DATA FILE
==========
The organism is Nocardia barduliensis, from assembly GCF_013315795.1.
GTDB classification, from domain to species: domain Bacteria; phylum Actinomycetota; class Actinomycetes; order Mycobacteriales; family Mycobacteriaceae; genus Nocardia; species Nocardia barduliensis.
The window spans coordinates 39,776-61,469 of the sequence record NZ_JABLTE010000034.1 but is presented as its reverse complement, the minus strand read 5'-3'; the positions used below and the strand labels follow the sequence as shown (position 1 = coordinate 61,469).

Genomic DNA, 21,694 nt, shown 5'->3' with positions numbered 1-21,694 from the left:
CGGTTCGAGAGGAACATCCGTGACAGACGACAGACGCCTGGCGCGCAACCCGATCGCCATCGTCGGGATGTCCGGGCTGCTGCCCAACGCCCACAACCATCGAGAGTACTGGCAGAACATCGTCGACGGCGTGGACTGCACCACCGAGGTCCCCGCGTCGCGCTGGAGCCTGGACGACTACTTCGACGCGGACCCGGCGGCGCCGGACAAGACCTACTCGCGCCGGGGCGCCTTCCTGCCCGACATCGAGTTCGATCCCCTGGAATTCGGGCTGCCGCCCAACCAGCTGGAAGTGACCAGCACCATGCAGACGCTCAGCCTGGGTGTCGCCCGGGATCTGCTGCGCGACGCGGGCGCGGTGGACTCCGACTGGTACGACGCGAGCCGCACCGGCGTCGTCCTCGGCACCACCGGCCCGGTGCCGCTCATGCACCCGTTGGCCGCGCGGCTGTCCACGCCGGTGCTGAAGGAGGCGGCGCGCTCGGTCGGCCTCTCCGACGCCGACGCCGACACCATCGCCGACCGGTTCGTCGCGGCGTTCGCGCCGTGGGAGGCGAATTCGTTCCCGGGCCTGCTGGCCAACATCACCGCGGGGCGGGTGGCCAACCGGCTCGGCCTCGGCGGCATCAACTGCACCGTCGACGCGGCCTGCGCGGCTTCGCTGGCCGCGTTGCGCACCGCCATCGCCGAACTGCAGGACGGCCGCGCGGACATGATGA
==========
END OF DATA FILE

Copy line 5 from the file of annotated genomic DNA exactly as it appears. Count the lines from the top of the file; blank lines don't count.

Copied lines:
CGGTTCGAGAGGAACATCCGTGACAGACGACAGACGCCTGGCGCGCAACCCGATCGCCATCGTCGGGATGTCCGGGCTGCTGCCCAACGCCCACAACCATCGAGAGTACTGGCAGAACATCGTCGACGGCGTGGACTGCACCACCGAGGTCCCCGCGTCGCGCTGGAGCCTGGACGACTACTTCGACGCGGACCCGGCGGCGCCGGACAAGACCTACTCGCGCCGGGGCGCCTTCCTGCCCGACATCGAGTTCGATCCCCTGGAATTCGGGCTGCCGCCCAACCAGCTGGAAGTGACCAGCACCATGCAGACGCTCAGCCTGGGTGTCGCCCGGGATCTGCTGCGCGACGCGGGCGCGGTGGACTCCGACTGGTACGACGCGAGCCGCACCGGCGTCGTCCTCGGCACCACCGGCCCGGTGCCGCTCATGCACCCGTTGGCCGCGCGGCTGTCCACGCCGGTGCTGAAGGAGGCGGCGCGCTCGGTCGGCCTCTCCGACGCCGACGCCGACACCATCGCCGACCGGTTCGTCGCGGCGTTCGCGCCGTGGGAGGCGAATTCGTTCCCGGGCCTGCTGGCCAACATCACCGCGGGGCGGGTGGCCAACCGGCTCGGCCTCGGCGGCATCAACTGCACCGTCGACGCGGCCTGCGCGGCTTCGCTGGCCGCGTTGCGCACCGCCATCGCCGAACTGCAGGACGGCCGCGCGGACATGATGA